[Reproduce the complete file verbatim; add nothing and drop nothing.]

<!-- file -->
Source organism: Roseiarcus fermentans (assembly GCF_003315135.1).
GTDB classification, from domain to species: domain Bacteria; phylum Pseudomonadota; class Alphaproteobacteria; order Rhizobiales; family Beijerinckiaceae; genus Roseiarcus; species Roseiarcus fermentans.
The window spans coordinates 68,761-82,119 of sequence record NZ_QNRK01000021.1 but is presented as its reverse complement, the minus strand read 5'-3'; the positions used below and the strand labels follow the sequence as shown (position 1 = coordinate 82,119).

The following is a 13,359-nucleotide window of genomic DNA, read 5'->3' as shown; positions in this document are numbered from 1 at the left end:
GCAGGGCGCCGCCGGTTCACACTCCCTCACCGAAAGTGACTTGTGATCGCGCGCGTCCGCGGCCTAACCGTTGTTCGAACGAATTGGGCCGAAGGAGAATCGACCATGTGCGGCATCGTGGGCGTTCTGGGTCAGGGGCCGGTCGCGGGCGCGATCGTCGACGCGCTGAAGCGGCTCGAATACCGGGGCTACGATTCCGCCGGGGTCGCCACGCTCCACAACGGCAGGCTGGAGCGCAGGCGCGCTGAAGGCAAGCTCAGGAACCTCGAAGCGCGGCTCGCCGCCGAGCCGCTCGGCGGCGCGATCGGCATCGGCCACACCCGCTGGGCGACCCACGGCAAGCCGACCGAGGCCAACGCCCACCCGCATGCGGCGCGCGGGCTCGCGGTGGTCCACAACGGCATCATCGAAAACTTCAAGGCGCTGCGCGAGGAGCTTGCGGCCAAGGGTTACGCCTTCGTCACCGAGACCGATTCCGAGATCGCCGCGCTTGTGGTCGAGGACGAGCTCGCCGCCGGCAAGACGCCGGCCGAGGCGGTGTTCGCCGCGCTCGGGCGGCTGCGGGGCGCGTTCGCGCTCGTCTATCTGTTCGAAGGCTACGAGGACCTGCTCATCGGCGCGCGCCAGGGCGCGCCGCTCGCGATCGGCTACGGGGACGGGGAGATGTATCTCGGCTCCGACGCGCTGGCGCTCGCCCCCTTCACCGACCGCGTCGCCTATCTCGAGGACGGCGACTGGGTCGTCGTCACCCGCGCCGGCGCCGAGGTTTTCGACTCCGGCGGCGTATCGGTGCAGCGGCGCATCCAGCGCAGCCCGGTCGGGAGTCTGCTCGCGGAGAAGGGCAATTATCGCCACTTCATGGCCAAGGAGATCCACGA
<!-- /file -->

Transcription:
Source organism: Roseiarcus fermentans (assembly GCF_003315135.1).
GTDB classification, from domain to species: domain Bacteria; phylum Pseudomonadota; class Alphaproteobacteria; order Rhizobiales; family Beijerinckiaceae; genus Roseiarcus; species Roseiarcus fermentans.
The window spans coordinates 68,761-82,119 of sequence record NZ_QNRK01000021.1 but is presented as its reverse complement, the minus strand read 5'-3'; the positions used below and the strand labels follow the sequence as shown (position 1 = coordinate 82,119).

The following is a 13,359-nucleotide window of genomic DNA, read 5'->3' as shown; positions in this document are numbered from 1 at the left end:
GCAGGGCGCCGCCGGTTCACACTCCCTCACCGAAAGTGACTTGTGATCGCGCGCGTCCGCGGCCTAACCGTTGTTCGAACGAATTGGGCCGAAGGAGAATCGACCATGTGCGGCATCGTGGGCGTTCTGGGTCAGGGGCCGGTCGCGGGCGCGATCGTCGACGCGCTGAAGCGGCTCGAATACCGGGGCTACGATTCCGCCGGGGTCGCCACGCTCCACAACGGCAGGCTGGAGCGCAGGCGCGCTGAAGGCAAGCTCAGGAACCTCGAAGCGCGGCTCGCCGCCGAGCCGCTCGGCGGCGCGATCGGCATCGGCCACACCCGCTGGGCGACCCACGGCAAGCCGACCGAGGCCAACGCCCACCCGCATGCGGCGCGCGGGCTCGCGGTGGTCCACAACGGCATCATCGAAAACTTCAAGGCGCTGCGCGAGGAGCTTGCGGCCAAGGGTTACGCCTTCGTCACCGAGACCGATTCCGAGATCGCCGCGCTTGTGGTCGAGGACGAGCTCGCCGCCGGCAAGACGCCGGCCGAGGCGGTGTTCGCCGCGCTCGGGCGGCTGCGGGGCGCGTTCGCGCTCGTCTATCTGTTCGAAGGCTACGAGGACCTGCTCATCGGCGCGCGCCAGGGCGCGCCGCTCGCGATCGGCTACGGGGACGGGGAGATGTATCTCGGCTCCGACGCGCTGGCGCTCGCCCCCTTCACCGACCGCGTCGCCTATCTCGAGGACGGCGACTGGGTCGTCGTCACCCGCGCCGGCGCCGAGGTTTTCGACTCCGGCGGCGTATCGGTGCAGCGGCGCATCCAGCGCAGCCCGGTCGGGAGTCTGCTCGCGGAGAAGGGCAATTATCGCCACTTCATGGCCAAGGAGATCCACGA